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Sometimes its Better not to Negotiate #1
Sometimes it is better not to negotiate. There are alternatives.
Alternative #1: Making the other party better informed and its timing
The other party may be inexperienced in technology licensing. It may be an SME, or a start-up company. It may be a large national company with little or no licensing experience. Even an international company with operations in a number of countries may lack licensing experience or may be involved in licensing so infrequently that its staff lack licensing experience.
Negotiating with an inexperienced party can sometimes be harder than negotiating with the toughest negotiator.
An inexperienced party may presume that every proposal you make is your opening position which it must negotiate and improve in its favour. But of course, most of your proposals, whether they are communicated in a meeting, in a term sheet, or in the first draft of a license agreement, are not an opening position at all. They simply reflect the usual way that a particular issue is normally dealt with in a license. But the inexperienced party does not know that. You try to explain what you proposed is the normal way the issue is dealt with. But the other party thinks you are negotiating, and it continues to seek an improvement on what has been suggested. What can you do to make the other party less likely to negotiate issues like these?
An inexperienced party may be unfamiliar with the common features of a license. I recall a transaction when the first time a licensee came across the concept of a Field was in the first draft of a license agreement. The licensee had assumed that it was getting all patent rights. When the concept of Field was explained, the licensee perceived this as devaluing what the licensee thought it was to get and wanted all the financial terms halved. A modest up-front license fee payable on the signing of the license had been agreed. Halving that would not be disastrous. But halving the royalty rate was quite inappropriate. There were long discussions to better inform the licensee about the concepts of Field, and exclusivity in the Field. I think at the end of the day the licensee understood. However, the licensee could not admit that it previously had not understood. It stuck to its guns, refusing to shift from its demand that royalties be halved. A solution was ultimately found, but it was sub-optimal for the licensor.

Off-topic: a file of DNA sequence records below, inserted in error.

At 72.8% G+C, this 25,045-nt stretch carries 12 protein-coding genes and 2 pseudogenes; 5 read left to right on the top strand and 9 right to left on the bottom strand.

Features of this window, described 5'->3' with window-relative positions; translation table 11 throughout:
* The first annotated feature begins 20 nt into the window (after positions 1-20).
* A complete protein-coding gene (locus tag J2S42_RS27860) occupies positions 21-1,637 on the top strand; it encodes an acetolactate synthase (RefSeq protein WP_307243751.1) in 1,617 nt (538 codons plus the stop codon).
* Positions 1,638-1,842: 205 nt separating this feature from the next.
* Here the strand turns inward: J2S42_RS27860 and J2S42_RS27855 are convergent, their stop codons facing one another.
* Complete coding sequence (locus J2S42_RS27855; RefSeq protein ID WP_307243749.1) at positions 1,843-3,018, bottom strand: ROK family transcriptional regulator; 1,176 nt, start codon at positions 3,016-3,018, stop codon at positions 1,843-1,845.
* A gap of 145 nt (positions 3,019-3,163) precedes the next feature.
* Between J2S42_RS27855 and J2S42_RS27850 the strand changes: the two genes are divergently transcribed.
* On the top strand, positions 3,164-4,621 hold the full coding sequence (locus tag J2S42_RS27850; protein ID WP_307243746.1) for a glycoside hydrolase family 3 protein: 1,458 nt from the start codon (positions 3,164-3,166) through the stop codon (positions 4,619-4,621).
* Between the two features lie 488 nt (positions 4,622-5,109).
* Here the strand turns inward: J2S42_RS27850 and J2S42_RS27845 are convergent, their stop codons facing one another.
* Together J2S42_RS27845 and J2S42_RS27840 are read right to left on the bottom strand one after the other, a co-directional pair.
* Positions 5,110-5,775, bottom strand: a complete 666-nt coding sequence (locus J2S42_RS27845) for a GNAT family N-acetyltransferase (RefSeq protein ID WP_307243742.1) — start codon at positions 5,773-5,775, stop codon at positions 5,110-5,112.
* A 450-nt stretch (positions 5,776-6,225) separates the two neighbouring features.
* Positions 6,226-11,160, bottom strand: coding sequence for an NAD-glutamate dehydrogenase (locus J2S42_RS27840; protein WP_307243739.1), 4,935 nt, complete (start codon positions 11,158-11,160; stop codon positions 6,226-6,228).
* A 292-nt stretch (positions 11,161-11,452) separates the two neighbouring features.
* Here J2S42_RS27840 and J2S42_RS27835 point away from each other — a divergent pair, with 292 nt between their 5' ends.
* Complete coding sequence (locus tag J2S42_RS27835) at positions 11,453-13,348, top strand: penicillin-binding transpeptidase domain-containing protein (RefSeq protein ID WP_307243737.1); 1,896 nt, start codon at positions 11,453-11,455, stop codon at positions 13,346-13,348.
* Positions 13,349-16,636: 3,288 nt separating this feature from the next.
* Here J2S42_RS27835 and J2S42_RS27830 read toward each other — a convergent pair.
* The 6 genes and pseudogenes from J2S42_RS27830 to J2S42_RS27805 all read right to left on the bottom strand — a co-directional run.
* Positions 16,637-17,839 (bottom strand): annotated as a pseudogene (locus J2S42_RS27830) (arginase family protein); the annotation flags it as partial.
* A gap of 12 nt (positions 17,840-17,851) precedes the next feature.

I recall another transaction when a licensee saw for the first time a sub-licensing restriction. It appeared in the first draft of a license agreement. In quite common terms it prohibited the licensee from granting a sub-license without the licensor’s prior written consent, which was not to be unreasonably withheld. The licensee thought that the concept of not unreasonably withholding consent was meaningless and empowered the licensor to give or withhold consent at its whim, which of course is not the case.
There are many other similar occasions covering all types of license terms: decision making in patent prosecution, responsibility for patent costs, responsibility for patent infringement, risk allocation, publication etc.
In each case, an inexperienced licensee insisted on negotiating an unexceptional feature of the license that is typically not negotiated. In each case the licensor sought to make the inexperienced licensee better informed. In each case the licensee’s perception was that the licensor was refusing to negotiate, making the licensee more determined to improve the offered term. The licensee did not know what an improvement to the offered term would be, and therefore did not know what it was aiming to achieve. All it knew is that it had to keep resisting the licensor until it secured something it perceived to be better than was offered, or until it had secured a concession somewhere else.
This results in a negotiation becoming stressed. Worse, it stresses the relationship between the parties. Face saving solutions need to be invented sometimes. On other occasions, needless concessions are made to appease the inexperienced licensee.